In early February, I met my old classmate Jarka, a Czech, in Prague. We hadn't met for 50 years. We looked at old photos we had taken in Peking University in an Autumn vacation in 1954. Both of us were studying in a special class for foreign students to learn Chinese language. We had finished the first academic year, and just begun the second.
These old photos brought back many warm memories.
Our class had 11 students, 4 Czechs, 4 Germans, 1 Mongolian and two Finns, Aarre Nojonen and me. Each of us had a Chinese name, Ke Ling for me and Nan Yu for Nojonen.
We had a very busy class schedule, 4-5 hours in the morning and 2-3 in the afternoon. Writings by famous literary persons, like Lu Xun, Ding Ling and Mao Dun, were shortened to make it easy for us. Besides, we read articles and speeches by Mao Zedong, Zhou Enlai and other Chinese leaders, as well as some written in the classical literary style.
In order to practice spoken Chinese, we had small groups, 5-6 persons in each. In the group, we did intensive reading and discussion.
Ma Xinhua was our teacher, a graduator from Beijing Normal College that spring. We were her first group of foreign students.
We were very close, not in a traditional relationship that teachers asked questions and students answered them. She was very familiar with each of us. By our different levels, she helped each of us. We were very honest with her. To us, China was a very strange country. We knew very little about its customs and life. Ms. Ma was very kind, for she helped us know the life in Beijing and China. Very often she asked us about Finland.
We were highly respectful to her. She patiently corrected our pronunciations and grammatical mistakes, and encouraged us to build up confidence in learning the language.
Both Jarka and I ascribed our progress to Ms. Ma. Even a dum-dum like me, I often said, could make a progress because of her excellent teaching.
How could we forget such an excellent teacher? We owed so much to her. Learning Chinese language was a valuable experience, for it enriched my knowledge and broadened my vision.
There was no short cut in learning a language, for hard working was always necessary. Sometimes, I felt no progress at all after making huge efforts. Pronunciation was difficult, writing characters even more. We learnt about 30 new characters every day. At that time, Chinese characters were still in their original complex form. Their reform had just begun, and simplified characters didn't put in use until several years later. Pronunciations were on the "Bomofe structure". Even no dictionaries were available. Nojonen and I reviewed the characters we had learnt on the class, and for a better result, we made for ourselves a "Chinese-Finnish Dictionary".
The one on the right in the photo was Ms. Ma. Beside her was Jarka from Czech. The one behind was Zhong Qin, the interpreter who helped us with Russian whenever we were in need. Professor Deng Yizi was in the middle. She taught us Chinese literature, culture and grammar. She was a very qualified and much respected teacher.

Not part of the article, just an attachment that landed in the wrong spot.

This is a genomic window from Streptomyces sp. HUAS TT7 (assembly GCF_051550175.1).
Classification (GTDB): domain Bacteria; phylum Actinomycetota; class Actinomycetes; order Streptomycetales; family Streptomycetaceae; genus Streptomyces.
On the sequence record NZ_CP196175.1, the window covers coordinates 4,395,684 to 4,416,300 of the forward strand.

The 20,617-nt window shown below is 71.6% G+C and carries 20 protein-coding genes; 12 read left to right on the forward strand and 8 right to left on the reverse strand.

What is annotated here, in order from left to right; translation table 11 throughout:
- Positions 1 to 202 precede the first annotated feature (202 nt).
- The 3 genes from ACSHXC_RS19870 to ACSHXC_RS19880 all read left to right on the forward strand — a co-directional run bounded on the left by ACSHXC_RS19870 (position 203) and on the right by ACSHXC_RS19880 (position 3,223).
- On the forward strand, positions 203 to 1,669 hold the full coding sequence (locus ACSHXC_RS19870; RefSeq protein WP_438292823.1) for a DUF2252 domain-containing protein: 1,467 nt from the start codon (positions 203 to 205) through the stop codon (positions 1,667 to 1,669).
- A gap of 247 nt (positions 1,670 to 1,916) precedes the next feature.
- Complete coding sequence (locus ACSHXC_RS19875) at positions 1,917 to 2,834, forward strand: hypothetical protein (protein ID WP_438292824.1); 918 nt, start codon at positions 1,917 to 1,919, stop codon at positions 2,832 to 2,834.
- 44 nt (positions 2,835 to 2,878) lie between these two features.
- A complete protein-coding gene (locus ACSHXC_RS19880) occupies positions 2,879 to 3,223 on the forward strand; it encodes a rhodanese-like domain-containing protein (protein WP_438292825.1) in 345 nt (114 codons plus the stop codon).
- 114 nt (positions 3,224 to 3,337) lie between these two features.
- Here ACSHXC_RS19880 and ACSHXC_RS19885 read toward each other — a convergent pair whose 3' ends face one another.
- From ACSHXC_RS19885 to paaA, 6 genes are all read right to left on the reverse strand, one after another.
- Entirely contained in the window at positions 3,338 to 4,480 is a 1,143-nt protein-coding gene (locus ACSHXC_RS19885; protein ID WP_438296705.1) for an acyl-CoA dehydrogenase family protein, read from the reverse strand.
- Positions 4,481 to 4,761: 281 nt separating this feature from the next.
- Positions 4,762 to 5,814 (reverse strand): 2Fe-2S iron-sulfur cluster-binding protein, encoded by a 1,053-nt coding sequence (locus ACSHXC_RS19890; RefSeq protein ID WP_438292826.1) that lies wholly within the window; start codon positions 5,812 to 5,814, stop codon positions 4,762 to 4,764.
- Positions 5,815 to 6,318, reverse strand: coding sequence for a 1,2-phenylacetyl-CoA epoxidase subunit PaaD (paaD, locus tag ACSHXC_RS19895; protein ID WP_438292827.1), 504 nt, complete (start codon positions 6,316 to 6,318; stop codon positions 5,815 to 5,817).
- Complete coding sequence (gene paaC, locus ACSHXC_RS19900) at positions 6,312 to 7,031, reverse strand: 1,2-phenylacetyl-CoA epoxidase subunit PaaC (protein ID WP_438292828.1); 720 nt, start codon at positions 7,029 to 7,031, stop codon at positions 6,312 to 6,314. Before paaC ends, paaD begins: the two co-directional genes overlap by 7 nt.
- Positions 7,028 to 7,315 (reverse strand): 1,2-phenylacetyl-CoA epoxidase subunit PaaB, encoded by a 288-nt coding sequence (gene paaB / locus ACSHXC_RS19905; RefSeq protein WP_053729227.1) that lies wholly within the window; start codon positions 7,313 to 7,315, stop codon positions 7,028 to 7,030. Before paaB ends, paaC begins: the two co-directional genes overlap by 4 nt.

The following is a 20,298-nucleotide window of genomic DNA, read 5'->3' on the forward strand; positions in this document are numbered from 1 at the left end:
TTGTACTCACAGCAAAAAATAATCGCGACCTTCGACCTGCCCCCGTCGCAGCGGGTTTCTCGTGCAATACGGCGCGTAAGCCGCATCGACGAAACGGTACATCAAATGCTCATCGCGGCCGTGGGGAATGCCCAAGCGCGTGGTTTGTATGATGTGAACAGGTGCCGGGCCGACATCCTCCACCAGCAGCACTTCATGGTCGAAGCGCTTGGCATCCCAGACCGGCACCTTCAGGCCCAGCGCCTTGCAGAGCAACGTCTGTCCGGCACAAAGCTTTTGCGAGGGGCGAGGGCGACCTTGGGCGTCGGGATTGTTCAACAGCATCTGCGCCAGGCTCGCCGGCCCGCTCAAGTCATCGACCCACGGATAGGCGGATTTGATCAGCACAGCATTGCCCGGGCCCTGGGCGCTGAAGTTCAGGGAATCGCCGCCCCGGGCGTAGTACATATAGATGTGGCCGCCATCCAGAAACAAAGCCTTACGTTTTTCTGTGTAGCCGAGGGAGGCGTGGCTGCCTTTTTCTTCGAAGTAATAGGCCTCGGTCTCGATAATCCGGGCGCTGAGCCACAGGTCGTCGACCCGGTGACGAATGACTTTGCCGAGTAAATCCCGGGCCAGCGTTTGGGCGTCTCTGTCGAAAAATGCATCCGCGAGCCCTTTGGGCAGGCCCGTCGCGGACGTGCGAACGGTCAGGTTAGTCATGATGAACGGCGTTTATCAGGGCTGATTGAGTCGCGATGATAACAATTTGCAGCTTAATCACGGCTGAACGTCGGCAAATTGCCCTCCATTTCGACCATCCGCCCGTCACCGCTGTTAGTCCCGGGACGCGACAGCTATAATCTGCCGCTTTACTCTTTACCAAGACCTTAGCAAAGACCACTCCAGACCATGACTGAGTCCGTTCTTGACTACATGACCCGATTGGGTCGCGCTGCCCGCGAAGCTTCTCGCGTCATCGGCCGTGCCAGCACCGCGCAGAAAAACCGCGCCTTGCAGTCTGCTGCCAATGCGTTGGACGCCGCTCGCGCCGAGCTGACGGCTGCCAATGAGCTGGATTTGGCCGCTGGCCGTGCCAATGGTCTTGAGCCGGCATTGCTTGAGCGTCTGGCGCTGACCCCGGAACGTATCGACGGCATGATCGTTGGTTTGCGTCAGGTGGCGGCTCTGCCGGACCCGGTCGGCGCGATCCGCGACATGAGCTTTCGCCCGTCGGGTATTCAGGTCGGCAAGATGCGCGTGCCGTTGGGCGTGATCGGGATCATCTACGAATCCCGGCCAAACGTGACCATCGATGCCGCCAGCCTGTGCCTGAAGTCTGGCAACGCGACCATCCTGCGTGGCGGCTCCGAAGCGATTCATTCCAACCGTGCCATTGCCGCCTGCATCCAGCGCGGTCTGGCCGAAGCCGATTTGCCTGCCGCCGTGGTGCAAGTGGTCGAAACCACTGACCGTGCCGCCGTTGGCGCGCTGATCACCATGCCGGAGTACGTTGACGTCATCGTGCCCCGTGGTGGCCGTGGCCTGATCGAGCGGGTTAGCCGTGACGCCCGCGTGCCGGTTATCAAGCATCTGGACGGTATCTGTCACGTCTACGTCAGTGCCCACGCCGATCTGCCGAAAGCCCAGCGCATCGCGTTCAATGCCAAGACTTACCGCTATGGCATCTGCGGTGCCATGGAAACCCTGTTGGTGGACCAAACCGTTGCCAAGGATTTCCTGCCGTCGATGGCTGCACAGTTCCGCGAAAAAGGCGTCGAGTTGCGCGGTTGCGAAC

The one in the front holding a dog in arms was Aarre Nojonen. The little dog had been runing around us. Aarre suggested taking this valuable photo with it. I stood in the middle, and beside me was a classmate from Mongolia.
These years we spent in Beijing left us very fondling memories. Nojonen and I were the first students from Finland after the founding of the P.R.C. We were pioneers. Also, we were the first group of students from the West. After us came students from Italy, France, Sweden and other countries.
Many people took our trip to China in 1953 as a very venturesome move. For during these years, public media in the West pictured China in a very negative, even frightening, image. My reply was simple, "I had nothing to worry about. If there was one, it was the worry if I could learn Chinese language." Since very young, through literature, I gained a very favorable impression about Chinese people. I knew they were kind and willing to help. The fact proved that I was right.
I spent 5 years studying in China. In the summer of 1958, I finished my study.
I hadn't been able to see Ms. Ma until 1995, when I went to Beijing again. She had expected news about us, her two students from Finland. It was a very pleasant and unforgettable meeting. We recalled the happy memories when we had been together, when she taught us Chinese and we became good friends. Later, we met again but it was the last time, for later, an illness took her away from us.
Learning Chinese language benefited me a lot. I can read Chinese newspapers and literature. I also worked as an interpreter on several very important occasions. I taught primary Chinese classes, wrote articles about China for newspapers. I held a position in Finland-China Friendship Association. But the most important thing is that I made many Chinese friends. I gained a deeper knowledge about the world, about Chinese history and its present society.
In these years while I was in China, I found Chinese people very hard working, respectful of their culture and peace. They had many things other peoples could learn. I respect Chinese people. I believe Finland should study China, the new one, better. Of course, China means a lot to Finland economically. But to me, Chinese culture is the most important.
For the last 50 years, I have followed very closely the progress in China, through Finland newspapers and mails from China, and on the Internet. China has become my second home country. On the wall in my office, there is a certificate for my study in Beijing University, signed by the President Ma Yinchu. The certificate is set on a background of five Chinese characters, meaning "to serve the people".
Kalle Kuittinen (Ke Ling)
March 8th, the International Women's Day, 2005